Mechanism of the Development of Esophagogastric Junction Adenocarcinoma Ken-ichi Mukaisho 1 , Takahisa Nakayama 1 , Yoshio Araki 1 , Tadashi Hagiwara 1 , Ryoji Kushima 2 , Takanori Hattori 1 , Hiroyuki Sugihara 1 1Department of Pathology, Division of Molecular Diagnostic Pathology, Shiga University of Medical Science, Otsu, Japan 2Department of Clinical Laboratory Medicine, Division of Diagnostic Pathology, Shiga University of Medical Science, Otsu, Japan Keyword: esophagogastric junction , adenocarcinoma , bile acid , Barrett's esophagus , Helicobacter pylori pp.1168-1175
Published Date 2015/8/25
DOI https://doi.org/10.11477/mf.1403200388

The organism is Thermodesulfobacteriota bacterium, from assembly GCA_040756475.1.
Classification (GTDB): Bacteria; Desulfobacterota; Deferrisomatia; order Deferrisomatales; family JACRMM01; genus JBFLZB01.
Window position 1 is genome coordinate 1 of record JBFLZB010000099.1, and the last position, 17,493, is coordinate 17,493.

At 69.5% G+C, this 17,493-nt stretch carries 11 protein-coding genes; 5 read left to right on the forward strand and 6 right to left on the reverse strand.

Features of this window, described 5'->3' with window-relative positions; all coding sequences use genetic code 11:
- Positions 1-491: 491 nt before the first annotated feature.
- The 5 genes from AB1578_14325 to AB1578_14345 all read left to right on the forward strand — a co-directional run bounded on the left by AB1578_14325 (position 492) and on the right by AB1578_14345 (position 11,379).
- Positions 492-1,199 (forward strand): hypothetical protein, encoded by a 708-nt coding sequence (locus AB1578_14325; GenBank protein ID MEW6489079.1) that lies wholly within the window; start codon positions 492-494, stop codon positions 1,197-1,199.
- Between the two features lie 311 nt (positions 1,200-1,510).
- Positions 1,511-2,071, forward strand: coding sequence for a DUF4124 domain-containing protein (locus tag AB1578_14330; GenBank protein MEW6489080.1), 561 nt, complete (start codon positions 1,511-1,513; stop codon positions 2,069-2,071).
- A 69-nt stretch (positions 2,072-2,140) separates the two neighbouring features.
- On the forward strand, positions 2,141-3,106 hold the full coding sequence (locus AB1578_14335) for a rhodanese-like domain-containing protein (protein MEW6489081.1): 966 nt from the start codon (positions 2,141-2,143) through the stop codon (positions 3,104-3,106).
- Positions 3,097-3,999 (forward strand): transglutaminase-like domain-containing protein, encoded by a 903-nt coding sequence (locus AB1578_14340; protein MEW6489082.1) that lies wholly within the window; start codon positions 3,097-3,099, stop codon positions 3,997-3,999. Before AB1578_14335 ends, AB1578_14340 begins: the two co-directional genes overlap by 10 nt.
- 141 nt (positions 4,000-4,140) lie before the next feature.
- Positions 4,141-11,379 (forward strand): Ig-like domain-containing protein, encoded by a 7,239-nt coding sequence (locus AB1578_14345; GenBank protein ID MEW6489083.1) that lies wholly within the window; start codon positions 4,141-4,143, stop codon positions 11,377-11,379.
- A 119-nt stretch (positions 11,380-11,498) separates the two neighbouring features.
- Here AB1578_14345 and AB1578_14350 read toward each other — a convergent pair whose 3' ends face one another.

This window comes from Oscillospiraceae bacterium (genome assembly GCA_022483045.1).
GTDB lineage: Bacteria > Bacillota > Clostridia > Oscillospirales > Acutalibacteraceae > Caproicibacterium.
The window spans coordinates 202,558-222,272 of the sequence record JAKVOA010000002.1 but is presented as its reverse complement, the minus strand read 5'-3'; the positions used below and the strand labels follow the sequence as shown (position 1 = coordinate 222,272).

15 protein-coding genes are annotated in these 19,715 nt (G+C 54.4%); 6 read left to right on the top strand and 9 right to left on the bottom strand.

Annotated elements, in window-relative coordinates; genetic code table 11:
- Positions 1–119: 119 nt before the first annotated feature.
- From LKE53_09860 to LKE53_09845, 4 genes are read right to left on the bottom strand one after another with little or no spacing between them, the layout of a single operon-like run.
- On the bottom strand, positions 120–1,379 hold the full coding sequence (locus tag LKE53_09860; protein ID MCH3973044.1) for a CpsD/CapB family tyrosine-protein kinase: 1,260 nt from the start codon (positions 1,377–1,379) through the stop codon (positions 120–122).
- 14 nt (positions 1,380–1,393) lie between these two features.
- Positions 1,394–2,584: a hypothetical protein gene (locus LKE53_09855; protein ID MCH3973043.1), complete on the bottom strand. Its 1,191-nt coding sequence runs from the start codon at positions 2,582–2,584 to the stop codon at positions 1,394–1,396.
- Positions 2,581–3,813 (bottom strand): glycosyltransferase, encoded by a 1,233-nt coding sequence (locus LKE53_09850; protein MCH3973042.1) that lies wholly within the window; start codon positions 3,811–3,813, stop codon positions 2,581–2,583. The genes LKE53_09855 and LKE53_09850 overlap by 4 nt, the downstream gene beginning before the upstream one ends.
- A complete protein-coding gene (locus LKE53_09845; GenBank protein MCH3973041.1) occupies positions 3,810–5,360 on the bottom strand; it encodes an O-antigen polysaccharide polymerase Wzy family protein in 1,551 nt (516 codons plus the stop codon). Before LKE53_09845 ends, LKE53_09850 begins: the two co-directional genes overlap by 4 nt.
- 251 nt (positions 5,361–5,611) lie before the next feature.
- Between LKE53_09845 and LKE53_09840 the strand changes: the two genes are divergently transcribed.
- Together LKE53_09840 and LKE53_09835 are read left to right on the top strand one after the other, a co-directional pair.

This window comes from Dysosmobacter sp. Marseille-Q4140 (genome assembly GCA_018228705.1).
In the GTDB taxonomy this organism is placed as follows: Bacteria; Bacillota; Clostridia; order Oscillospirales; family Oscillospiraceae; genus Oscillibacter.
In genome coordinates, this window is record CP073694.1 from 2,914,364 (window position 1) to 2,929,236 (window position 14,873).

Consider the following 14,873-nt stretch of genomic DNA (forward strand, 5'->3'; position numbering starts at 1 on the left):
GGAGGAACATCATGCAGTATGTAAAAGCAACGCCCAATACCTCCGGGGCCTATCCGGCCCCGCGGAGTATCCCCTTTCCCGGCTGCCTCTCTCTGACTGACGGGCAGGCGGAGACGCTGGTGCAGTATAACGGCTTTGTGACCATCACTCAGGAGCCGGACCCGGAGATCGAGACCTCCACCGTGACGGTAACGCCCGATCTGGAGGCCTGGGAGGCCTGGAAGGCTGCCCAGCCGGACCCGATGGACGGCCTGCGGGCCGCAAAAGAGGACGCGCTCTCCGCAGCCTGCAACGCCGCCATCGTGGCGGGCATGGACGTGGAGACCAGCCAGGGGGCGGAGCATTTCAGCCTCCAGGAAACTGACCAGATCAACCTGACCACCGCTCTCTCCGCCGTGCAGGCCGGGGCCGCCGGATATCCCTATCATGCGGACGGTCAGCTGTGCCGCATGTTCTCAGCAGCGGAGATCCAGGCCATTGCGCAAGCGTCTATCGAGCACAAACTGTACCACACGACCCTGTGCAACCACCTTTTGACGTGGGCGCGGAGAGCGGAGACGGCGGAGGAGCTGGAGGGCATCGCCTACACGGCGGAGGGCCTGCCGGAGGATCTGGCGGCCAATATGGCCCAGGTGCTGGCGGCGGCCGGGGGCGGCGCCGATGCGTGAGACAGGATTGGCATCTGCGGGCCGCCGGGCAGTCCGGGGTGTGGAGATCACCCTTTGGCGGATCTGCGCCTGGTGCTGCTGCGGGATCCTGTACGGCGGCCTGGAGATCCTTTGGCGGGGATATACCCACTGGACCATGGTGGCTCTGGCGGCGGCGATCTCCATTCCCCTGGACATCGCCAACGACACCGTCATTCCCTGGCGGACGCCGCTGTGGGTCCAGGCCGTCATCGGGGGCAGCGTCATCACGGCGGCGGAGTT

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 There are two distinct etiologies of cardia cancer subtypes, one of which is associated with gastroesophageal reflux. It predominantly occurs in patients without Helicobacter pylori(H. pylori)infection and resembles esophageal adenocarcinoma. Additionally, it can be developed in an environment of high volume reflux. N-nitroso compounds, generated at night in the gastric juice with the refluxate(including bile acids), and a highly acidic condition also contribute to carcinogenesis by acting as a stabilizer of N-nitroso bile acids. The other etiology is associated with H. pylori atrophic gastritis and resembles noncardia cancer. It can be associated with the changing colonization of H. pylori from the distal to the proximal stomach with atrophic gastritis caused by a high concentration of soluble bile acids in an environment of low acid production. Under these conditions, soluble bile acids are likely to act as a bactericide or chemorepellent for H. pylori in the distal stomach. In this manuscript, we describe the potential mechanisms involved in the development of gastric cardia adenocarcinoma by elucidating the interactions among pH, H. pylori, and bile acids.

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